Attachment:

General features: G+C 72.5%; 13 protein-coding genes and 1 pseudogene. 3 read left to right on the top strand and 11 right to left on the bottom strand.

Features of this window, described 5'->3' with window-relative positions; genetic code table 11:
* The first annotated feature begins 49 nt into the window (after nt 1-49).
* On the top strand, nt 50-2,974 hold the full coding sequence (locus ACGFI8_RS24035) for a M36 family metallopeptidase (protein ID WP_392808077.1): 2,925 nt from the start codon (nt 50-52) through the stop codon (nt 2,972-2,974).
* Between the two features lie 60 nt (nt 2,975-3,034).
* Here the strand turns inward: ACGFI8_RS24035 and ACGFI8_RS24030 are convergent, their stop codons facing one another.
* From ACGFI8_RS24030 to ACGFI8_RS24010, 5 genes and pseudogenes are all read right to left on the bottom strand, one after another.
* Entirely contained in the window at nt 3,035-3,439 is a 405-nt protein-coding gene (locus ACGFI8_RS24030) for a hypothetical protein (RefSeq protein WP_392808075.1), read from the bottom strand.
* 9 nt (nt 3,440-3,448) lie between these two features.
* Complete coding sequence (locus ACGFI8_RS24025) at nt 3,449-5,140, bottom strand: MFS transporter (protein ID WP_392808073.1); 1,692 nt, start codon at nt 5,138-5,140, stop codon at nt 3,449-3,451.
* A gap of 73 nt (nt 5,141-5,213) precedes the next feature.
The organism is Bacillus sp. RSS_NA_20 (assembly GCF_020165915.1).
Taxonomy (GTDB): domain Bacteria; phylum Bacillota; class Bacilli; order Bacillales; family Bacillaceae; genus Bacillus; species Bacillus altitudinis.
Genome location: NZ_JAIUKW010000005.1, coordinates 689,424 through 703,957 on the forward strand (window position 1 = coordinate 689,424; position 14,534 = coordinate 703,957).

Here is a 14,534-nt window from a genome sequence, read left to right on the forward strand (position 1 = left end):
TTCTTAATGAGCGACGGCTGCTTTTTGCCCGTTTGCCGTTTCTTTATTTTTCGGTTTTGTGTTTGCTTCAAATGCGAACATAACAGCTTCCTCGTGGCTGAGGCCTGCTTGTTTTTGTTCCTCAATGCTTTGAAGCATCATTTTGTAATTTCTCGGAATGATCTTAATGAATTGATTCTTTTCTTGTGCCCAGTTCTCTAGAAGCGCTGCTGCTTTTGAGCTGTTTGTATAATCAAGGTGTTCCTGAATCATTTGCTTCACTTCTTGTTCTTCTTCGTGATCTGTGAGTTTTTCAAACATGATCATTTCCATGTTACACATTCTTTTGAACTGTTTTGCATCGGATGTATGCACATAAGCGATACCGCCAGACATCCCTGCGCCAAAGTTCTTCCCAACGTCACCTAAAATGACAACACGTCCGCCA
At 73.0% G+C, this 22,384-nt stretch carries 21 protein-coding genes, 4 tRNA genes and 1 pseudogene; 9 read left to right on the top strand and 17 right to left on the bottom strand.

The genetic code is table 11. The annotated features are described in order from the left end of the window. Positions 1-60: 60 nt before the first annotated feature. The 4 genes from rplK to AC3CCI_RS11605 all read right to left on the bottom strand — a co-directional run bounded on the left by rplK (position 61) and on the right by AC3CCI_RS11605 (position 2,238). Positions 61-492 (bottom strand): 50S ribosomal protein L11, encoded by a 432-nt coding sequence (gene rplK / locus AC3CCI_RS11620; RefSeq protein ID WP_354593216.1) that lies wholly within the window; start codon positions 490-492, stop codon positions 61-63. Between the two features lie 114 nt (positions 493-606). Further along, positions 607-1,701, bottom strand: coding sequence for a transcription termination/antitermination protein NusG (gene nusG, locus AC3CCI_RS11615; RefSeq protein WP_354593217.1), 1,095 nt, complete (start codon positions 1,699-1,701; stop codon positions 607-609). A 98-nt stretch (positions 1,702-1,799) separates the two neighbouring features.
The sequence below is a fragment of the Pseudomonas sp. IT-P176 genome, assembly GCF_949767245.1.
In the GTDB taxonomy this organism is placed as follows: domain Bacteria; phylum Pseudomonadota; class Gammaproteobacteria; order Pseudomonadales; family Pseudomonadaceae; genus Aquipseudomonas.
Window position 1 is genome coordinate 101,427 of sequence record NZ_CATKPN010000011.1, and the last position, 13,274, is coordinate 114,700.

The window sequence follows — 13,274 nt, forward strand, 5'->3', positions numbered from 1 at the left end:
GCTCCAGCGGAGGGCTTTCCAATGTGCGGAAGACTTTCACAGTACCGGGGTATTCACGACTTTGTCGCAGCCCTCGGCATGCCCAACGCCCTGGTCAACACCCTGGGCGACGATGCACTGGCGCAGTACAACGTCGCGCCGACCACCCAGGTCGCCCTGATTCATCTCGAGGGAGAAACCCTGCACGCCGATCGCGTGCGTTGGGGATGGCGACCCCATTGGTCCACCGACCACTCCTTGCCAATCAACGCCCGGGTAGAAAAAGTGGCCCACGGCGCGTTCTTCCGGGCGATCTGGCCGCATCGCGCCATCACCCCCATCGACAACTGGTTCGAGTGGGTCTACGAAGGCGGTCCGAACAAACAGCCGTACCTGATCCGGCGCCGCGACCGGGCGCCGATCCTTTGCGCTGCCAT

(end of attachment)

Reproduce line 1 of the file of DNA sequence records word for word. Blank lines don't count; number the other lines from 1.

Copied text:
General features: G+C 72.5%; 13 protein-coding genes and 1 pseudogene. 3 read left to right on the top strand and 11 right to left on the bottom strand.